Conference Coverage

Criminalization of mental illness must stop, judge says


 

REPORTING FROM SIRS 2019

ORLANDO – Judge Steve Leifman, who presides over 11th judicial circuit court in Miami-Dade County, Fla., was about to take the bench several years ago when he agreed to see a couple, who then begged him to help their son, who had mental illness. Judge Leifman was about to hear his case.

The man was a Harvard-educated former psychiatrist and at first appeared healthy, but then took on a look of terror and began screaming when the judge asked him a question. Although the man was clearly psychotic, Judge Leifman had no choice but to release him to the streets – he had no authority under the law to involuntarily commit anyone to psychiatric treatment.

There was little doubt that the man would end up committing a crime and being put behind bars.

Judge Leifman, who gave the keynote address at the annual congress of the Schizophrenia International Research Society, now has made it his life’s work to reform a system in which jails are the de facto hospitals for people with mental illness.

“I do not know any other illness that it’s okay to discharge people in the middle of the night, floridly psychotic, and then when they don’t behave the way that we need them to behave, we arrest them,” he said. “And I don’t know why people aren’t angrier about it.”

He quoted figures that are staggering in their illustration of how mental illness has become criminalized. People with mental illnesses in the United States are 9 times more likely to be incarcerated than hospitalized, and 18 times more likely to find a bed in jail than at a state civil hospital, he said. On any given day, about 400,000 people with mental illness are in jail and 800,000 are under correctional supervision. He said that 40% of all people with mental illness in the United States will at some point come into contact with the criminal justice system.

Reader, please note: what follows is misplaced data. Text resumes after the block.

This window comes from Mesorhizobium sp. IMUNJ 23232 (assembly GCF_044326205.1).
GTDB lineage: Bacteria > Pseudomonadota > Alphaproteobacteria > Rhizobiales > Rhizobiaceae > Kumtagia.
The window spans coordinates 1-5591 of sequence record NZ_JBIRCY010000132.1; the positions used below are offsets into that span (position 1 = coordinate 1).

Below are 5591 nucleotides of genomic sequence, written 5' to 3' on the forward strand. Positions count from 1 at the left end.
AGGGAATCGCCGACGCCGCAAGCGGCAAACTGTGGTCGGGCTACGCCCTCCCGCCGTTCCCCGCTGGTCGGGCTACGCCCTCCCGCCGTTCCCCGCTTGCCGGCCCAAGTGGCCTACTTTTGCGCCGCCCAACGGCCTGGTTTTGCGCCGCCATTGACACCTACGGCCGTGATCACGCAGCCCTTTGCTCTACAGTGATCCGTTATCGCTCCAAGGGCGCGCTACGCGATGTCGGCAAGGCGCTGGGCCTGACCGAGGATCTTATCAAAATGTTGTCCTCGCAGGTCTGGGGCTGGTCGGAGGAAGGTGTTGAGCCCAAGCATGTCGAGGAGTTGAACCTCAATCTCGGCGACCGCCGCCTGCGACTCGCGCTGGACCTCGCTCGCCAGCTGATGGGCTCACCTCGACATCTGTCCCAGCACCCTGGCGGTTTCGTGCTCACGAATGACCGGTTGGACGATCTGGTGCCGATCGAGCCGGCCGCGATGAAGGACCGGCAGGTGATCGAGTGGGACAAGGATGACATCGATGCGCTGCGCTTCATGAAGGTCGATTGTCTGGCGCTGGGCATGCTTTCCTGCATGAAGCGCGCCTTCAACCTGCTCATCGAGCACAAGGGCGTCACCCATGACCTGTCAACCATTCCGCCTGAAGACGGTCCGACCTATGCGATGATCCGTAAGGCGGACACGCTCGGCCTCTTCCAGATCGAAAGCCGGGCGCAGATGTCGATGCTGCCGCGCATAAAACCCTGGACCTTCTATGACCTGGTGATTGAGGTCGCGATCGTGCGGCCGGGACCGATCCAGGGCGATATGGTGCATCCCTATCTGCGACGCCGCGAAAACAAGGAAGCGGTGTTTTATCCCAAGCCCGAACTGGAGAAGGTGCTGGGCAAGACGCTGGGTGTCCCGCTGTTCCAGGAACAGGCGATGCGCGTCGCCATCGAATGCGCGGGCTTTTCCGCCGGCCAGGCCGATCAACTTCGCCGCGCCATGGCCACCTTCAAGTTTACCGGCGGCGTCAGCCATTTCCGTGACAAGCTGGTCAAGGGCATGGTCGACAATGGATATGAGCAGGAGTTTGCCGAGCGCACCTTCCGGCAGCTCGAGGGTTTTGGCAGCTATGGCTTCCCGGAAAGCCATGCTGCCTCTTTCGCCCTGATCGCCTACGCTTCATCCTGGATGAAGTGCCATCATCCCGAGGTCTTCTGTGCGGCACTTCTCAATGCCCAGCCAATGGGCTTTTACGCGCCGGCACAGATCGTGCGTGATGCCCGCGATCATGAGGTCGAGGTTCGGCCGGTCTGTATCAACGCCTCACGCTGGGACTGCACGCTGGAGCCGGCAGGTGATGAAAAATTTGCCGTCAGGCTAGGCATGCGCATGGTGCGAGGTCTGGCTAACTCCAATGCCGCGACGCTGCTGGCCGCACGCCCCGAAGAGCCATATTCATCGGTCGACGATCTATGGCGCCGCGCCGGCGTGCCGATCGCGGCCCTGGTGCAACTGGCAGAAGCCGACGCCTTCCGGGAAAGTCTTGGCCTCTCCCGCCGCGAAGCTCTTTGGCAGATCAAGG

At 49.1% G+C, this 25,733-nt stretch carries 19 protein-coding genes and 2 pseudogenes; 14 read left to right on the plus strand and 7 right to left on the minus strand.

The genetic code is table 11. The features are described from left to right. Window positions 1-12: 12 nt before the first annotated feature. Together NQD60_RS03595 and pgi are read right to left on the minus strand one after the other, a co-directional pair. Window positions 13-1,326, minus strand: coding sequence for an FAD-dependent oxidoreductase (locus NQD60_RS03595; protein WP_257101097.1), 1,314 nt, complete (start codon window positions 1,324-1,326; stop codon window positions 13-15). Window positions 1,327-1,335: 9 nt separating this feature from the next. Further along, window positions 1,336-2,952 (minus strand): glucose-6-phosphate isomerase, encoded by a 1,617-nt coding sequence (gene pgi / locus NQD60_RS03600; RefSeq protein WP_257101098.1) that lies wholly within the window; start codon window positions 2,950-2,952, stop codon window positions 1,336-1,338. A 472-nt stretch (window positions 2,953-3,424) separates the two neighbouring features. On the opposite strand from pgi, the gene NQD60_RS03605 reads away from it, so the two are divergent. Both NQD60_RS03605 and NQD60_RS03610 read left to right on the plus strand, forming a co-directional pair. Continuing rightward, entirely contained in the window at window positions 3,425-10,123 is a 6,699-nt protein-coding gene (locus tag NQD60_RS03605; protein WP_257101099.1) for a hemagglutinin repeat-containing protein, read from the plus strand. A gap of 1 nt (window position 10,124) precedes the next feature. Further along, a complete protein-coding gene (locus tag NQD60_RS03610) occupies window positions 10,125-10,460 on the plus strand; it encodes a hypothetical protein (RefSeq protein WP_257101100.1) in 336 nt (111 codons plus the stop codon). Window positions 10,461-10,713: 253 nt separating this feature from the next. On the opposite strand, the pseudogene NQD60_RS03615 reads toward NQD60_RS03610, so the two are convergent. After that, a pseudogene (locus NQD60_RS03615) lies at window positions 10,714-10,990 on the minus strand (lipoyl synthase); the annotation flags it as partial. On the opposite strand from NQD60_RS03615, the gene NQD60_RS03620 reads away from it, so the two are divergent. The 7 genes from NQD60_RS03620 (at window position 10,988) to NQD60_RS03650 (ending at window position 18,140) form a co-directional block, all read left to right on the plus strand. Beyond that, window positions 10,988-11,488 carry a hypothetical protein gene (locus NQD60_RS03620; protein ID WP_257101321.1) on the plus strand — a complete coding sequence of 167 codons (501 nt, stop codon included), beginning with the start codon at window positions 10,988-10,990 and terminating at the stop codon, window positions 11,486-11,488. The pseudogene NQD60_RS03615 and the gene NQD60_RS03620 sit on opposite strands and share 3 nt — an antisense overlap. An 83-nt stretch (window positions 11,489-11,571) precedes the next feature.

Together, U.S. counties spend $80 billion a year on correctional costs. States spend an additional $71 billion, he said.

Judge Leifman has helped start an initiative called Stepping Up to lead reform. It’s an effort by the National Association of Counties, American Psychiatric Association Foundation, and the Council of State Government. More than 400 counties over the past few years have passed resolutions saying they’re committed to change.

Judge Leifman organized a summit, with criminal justice and health groups coming together to assess the issue, only to diagnose a system that’s “designed to fail.” Local officials have crafted a new system with links to comprehensive care for people with mental illness that make jail a last resort rather than a first stop. A key component is “crisis intervention team policing,” in which law enforcement officers are trained to identify people with mental illness, deescalate situations, and get them to proper care rather than arrest them. All 36 Miami-Dade County police departments are trained in this program, and it has eased the incarceration and recidivism rates.

“It has been a huge cultural shift,” Judge Leifman said.

“We’ve improved public safety, we’ve reduced police injuries, we’ve helped police officers get back to patrol much quicker, we’ve saved critical tax dollars, we’ve saved lives, and we’ve decriminalized mental illness,” he said. “But we still have plenty to do. Because as good as all this has been, it’s limited. ... Our state’s mental health systems are still too fragmented, they’re still antiquated, and they’re painfully underresourced. And the laws are old and they don’t reflect the science today.”

Judge Leifman reported no relevant disclosures.

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